For 11 months after the first cold in January, that turned into bronchitis five weeks later, I have had cold after cold, and was lucky enough to come home with a souvenir from Peru, a sinus infection. I have woken up with phlegm in my throat and nose every morning since and have been woken up coughing in the night due to nasal drip. It was not until I decided to go back on the hypoallergenic diet for a month that I was finally phlegm free! Then I went back to eating grains, processed foods and a bit of dairy and, BAM, it was back. This had me thinking, can my gut health as a celiac (or those of you who are not celiac), have an effect on my respiratory system? 

Now, as celiac disease is an autoimmune disease of the small intestine and can indirectly effect the whole body, I knew I could not be far off with this assumption, considering 70-90% of your immune system is housed in your gut. So I started researching, and I am here to give you the results! Needless to say, I was right…

There have been many cases of people within the world with chronic pulmonary conditions, being diagnosed with celiac disease and after going on a gluten free diet, the pulmonary symptoms decreased and improved. Even though having respiratory issues with celiac disease is a rare case and is an atypical symptom, if you have a leaky gut (intestinal hyperpermeability), there is a chance your brain, lung tissue, skin and blood vessels are effected and can lead to edema in the body.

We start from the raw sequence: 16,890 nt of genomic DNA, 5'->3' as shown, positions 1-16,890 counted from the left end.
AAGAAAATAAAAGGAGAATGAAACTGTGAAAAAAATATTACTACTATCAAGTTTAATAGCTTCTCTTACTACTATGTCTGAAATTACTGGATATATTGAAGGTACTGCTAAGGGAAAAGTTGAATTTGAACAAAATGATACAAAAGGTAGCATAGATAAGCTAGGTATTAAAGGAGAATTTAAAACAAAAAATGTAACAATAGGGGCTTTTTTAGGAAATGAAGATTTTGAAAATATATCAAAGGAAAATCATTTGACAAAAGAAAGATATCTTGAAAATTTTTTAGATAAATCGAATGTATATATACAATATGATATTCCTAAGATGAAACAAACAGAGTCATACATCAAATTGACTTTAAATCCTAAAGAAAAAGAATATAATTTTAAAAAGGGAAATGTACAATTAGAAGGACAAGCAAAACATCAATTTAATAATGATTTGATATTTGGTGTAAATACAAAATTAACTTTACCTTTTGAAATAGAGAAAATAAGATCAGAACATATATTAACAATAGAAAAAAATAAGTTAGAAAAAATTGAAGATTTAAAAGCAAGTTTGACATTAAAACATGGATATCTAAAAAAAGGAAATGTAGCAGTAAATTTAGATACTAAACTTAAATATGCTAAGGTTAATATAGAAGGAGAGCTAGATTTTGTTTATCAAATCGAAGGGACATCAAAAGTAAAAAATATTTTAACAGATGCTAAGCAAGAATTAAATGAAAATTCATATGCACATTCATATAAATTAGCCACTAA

One of the top reason’s for repeat infections and illnesses of the respiratory tract such as pneumonia, bronchitis, and sinus infections could be due to damage of the gut lining. If your gut lining is damaged, your immune system is compromised and this can lead to development of any infection especially if you are exposed to bacteria and viruses.

Putting this into relation of a celiac, if we consume just a crumb of gluten, our gut lining will be damaged due to the villi flattening which in turn damages the immune system and can increase the likelihood of infections throughout the whole body, not just the respiratory system.

Another reason for infections of the respiratory system could be due to malnutrition that is commonly seen in inflamed celiac’s who have ingested gluten. If the villi are flattened in the small intestine, the vitamins, minerals and nutrients that are essential to help fight off infections will not be absorbed.